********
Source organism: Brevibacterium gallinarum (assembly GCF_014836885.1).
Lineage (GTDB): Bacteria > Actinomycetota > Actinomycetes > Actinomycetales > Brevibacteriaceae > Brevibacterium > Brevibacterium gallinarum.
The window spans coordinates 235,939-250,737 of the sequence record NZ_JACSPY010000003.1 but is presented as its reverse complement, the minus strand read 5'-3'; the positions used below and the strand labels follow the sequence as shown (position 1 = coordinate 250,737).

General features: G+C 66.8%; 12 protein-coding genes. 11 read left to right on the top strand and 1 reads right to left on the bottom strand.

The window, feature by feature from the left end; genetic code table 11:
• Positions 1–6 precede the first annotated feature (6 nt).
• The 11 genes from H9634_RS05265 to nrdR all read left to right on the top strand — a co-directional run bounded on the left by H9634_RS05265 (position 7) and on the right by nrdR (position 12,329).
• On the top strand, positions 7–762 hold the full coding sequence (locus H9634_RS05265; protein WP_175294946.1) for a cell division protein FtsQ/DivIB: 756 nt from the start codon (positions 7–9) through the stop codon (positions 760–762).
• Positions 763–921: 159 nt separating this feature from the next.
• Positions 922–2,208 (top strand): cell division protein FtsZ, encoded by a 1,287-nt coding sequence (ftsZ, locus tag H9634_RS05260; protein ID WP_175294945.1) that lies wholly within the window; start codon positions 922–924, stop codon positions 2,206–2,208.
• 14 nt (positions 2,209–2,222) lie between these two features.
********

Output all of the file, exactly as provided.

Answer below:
Source organism: Brevibacterium gallinarum (assembly GCF_014836885.1).
Lineage (GTDB): Bacteria > Actinomycetota > Actinomycetes > Actinomycetales > Brevibacteriaceae > Brevibacterium > Brevibacterium gallinarum.
The window spans coordinates 235,939-250,737 of the sequence record NZ_JACSPY010000003.1 but is presented as its reverse complement, the minus strand read 5'-3'; the positions used below and the strand labels follow the sequence as shown (position 1 = coordinate 250,737).

General features: G+C 66.8%; 12 protein-coding genes. 11 read left to right on the top strand and 1 reads right to left on the bottom strand.

The window, feature by feature from the left end; genetic code table 11:
• Positions 1–6 precede the first annotated feature (6 nt).
• The 11 genes from H9634_RS05265 to nrdR all read left to right on the top strand — a co-directional run bounded on the left by H9634_RS05265 (position 7) and on the right by nrdR (position 12,329).
• On the top strand, positions 7–762 hold the full coding sequence (locus H9634_RS05265; protein WP_175294946.1) for a cell division protein FtsQ/DivIB: 756 nt from the start codon (positions 7–9) through the stop codon (positions 760–762).
• Positions 763–921: 159 nt separating this feature from the next.
• Positions 922–2,208 (top strand): cell division protein FtsZ, encoded by a 1,287-nt coding sequence (ftsZ, locus tag H9634_RS05260; protein ID WP_175294945.1) that lies wholly within the window; start codon positions 922–924, stop codon positions 2,206–2,208.
• 14 nt (positions 2,209–2,222) lie between these two features.